Everyone feels anxious when they hear about an impending hurricane, but even an ordinary rainstorm can knock out power to a house if a tree branch accidentally falls on a power line. Most power outages last only a few hours, but a few days in a row can be severe.
Don’t expect everyone to experience a power outage.
Before you panic, check your breakers to make sure the outage is not just an overloaded circuit. Remember that most towns run on the power grid, so you could lose power while the house across the street still has power. Knowing who has electricity will help you decide what to do next.
Do not use candles.
Lighting candles during a power outage seems like a classic solution, but it is not the safest method. Children and pets can easily knock them over, and it is not a good idea to leave burning candles unattended as you move from room to room. Also, some candle holders can get hot if the candles are lit for an extended period of time. Instead, hide flashlights in key places in the house and check them regularly to make sure the batteries are still working.
Don’t leave them plugged in.
If the power goes out, walk around immediately, unplug large electrical devices such as televisions, computers, and appliances, and switch off smaller electrical devices such as lights and radios. The risk is this. When electricity is restored, power surges could damage electronic equipment and overload circuits in your home.
Do not open refrigerators or freezers.
Leaving a refrigerator or freezer closed will allow cold air to stay inside and prevent spoilage. In fact, an unopened refrigerator will keep food at the proper temperature for at least four hours, and a good freezer will keep it at the proper temperature for about two days. If it is hot during a power outage, consider wrapping these appliances in blankets to keep them warm.
Do not grill indoors.
On a cold night after a power outage, it may be tempting to bring the grill indoors to cook dinner, but that is a very dangerous practice. Gas and charcoal grills produce fumes that can lead to carbon monoxide poisoning and death if not properly ventilated. The same goes for generators. Using an outdoor generator indoors can put your family in serious danger.
Do not go near standing water.
Power outages often occur during storms. This means that fallen tree branches and power lines could be lurking under a new lake in your backyard. Even if you are tempted to go into the water to remove the branches from your car, resist the urge and give the certified crews the time and space they need to safely remove them.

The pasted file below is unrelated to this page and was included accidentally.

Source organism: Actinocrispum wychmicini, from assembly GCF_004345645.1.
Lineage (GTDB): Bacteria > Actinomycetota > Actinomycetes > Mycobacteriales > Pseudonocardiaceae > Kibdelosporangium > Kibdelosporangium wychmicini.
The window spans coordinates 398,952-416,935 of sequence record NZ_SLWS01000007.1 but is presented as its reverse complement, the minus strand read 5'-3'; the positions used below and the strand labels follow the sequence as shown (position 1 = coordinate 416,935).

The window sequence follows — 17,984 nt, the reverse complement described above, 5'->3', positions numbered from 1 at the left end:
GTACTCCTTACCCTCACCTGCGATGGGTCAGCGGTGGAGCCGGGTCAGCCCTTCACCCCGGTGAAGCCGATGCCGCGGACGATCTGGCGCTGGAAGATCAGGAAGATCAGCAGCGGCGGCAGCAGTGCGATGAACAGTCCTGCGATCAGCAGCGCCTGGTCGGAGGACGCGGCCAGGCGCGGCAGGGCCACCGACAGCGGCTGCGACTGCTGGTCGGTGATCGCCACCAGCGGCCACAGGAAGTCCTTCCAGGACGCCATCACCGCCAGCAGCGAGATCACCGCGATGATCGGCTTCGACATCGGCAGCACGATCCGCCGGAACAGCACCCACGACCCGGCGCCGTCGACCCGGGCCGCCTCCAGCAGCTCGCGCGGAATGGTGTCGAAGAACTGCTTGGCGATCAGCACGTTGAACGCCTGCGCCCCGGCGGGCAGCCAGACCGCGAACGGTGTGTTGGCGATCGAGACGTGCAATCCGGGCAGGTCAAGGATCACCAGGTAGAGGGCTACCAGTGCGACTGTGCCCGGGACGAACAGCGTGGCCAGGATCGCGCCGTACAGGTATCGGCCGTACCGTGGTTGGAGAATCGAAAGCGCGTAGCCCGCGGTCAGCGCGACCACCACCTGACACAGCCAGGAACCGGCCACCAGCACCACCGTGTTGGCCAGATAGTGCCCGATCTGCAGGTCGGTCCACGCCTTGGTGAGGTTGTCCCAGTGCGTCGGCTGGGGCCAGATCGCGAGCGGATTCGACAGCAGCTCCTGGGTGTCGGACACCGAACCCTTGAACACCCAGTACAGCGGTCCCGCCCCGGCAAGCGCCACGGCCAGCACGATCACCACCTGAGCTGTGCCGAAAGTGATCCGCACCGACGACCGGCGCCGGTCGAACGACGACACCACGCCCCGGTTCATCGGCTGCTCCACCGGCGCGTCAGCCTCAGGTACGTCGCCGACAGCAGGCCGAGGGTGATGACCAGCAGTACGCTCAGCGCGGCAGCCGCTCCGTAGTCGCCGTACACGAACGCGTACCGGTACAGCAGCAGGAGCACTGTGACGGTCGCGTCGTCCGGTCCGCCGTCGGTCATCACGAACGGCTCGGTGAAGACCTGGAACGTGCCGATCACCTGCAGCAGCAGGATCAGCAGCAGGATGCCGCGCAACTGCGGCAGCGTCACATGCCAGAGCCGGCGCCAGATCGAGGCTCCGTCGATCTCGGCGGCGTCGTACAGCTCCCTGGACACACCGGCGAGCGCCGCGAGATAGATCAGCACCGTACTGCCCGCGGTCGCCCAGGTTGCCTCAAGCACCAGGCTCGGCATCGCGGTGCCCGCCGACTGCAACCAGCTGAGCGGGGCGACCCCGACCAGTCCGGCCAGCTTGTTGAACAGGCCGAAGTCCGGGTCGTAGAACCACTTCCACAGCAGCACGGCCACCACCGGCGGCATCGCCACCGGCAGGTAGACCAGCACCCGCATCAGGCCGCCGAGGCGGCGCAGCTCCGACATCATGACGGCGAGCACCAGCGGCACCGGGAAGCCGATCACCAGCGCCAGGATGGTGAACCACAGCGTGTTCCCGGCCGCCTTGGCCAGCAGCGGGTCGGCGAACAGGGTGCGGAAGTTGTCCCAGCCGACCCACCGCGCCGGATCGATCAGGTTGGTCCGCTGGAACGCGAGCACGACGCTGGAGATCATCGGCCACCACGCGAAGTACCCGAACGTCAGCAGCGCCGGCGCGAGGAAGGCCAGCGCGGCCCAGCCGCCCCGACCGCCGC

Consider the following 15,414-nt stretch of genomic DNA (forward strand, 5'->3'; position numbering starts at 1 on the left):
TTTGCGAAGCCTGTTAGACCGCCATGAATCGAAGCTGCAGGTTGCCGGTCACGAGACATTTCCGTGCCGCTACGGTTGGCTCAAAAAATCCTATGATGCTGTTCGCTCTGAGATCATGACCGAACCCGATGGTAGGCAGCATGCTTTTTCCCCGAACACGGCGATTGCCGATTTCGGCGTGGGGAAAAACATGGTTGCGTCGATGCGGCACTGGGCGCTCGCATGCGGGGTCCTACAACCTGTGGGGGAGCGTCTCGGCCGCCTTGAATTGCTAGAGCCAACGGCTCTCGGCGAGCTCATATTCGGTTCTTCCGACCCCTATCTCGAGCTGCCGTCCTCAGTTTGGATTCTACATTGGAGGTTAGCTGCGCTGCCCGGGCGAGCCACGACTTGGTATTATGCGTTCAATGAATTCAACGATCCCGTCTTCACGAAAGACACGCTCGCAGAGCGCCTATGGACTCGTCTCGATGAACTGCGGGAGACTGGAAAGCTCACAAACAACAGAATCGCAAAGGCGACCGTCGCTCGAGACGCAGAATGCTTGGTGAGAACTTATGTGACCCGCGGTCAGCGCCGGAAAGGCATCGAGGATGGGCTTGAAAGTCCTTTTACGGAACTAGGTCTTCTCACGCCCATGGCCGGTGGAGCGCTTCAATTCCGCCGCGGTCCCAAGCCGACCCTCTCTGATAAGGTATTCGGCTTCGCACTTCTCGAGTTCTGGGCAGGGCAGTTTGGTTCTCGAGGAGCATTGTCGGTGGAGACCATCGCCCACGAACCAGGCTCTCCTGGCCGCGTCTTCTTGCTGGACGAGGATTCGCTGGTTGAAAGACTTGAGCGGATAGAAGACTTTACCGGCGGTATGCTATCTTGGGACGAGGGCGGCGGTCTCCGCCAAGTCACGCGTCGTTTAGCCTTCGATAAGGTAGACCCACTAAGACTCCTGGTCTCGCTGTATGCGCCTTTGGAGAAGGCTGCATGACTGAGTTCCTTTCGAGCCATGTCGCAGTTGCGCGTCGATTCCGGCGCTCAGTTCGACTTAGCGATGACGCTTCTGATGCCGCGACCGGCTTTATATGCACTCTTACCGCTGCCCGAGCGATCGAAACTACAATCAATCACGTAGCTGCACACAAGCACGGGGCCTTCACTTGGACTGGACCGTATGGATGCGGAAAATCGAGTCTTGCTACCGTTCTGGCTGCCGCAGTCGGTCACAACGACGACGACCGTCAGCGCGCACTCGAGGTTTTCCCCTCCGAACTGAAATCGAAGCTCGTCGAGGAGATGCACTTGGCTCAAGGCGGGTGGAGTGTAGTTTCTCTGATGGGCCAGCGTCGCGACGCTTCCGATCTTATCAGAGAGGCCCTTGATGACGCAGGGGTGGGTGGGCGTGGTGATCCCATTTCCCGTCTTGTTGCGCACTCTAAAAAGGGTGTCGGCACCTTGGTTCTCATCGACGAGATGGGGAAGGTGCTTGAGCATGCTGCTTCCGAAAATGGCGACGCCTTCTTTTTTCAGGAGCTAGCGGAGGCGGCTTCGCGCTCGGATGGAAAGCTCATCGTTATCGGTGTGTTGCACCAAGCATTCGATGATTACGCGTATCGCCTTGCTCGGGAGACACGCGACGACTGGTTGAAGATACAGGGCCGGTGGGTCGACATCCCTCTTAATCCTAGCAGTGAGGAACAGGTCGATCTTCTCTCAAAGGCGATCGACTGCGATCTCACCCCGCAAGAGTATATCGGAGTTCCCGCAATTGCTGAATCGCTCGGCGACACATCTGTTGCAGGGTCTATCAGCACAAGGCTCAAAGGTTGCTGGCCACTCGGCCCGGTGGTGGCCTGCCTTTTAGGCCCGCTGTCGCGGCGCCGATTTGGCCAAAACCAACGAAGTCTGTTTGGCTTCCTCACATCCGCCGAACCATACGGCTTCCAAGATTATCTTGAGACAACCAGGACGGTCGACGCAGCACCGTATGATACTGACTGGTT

Don’t let the pipes get too cold.
During winter power outages, water in pipes can freeze and expand, causing pipes to burst. Pipes in newer or recently renovated homes may be properly insulated, but in older homes, check for uninsulated pipes in basements, garages, and exterior walls, wrap them in Styrofoam, old blankets, or towels, and use small streams of water to reduce the risk of freezing.
And let’s not forget comfort.
Whether it is a windy summer day or a freezing winter night, without air conditioning you will definitely feel the change in weather. If it is hot, dress lightly, open windows, close blinds on south-facing windows, and stay out of the sun. If it is cold, bandage up and try to let warm air in. Cover leaky windows with blankets and close doors to unused rooms. If you have a fireplace, use it for heat. However, never use a gas stove.
Do not use all the water at once.
Most plumbing does not require electricity unless it is well water. This means you can use the toilet. But the hot water tank will only hold a bucketful of water. However, tanks for hot water are limited, and sewage systems use electricity to send it to the treatment plant, so it quickly overflows. Therefore, try to keep everything running for as long as possible, using showers and flushing sparingly.
Don’t let your batteries run out.
Sure, you can still use your cell phone after a power outage. But if you are tweeting about the power outage or playing games to pass the time, your cell phone may run out of charge. If that happens, what happens when you need to make an important phone call? To protect your battery, close apps you are not using, minimize apps running in the background, and take out that chess game you haven’t used since grade school.
Spread the word
Now that you know what to do during a power outage, educate your family and neighbors. Also, consider putting a piece of paper summarizing what to do in the event of a power outage on the inside of your kitchen cabinets or on the side of your refrigerator for everyone to see. It is important to always be prepared.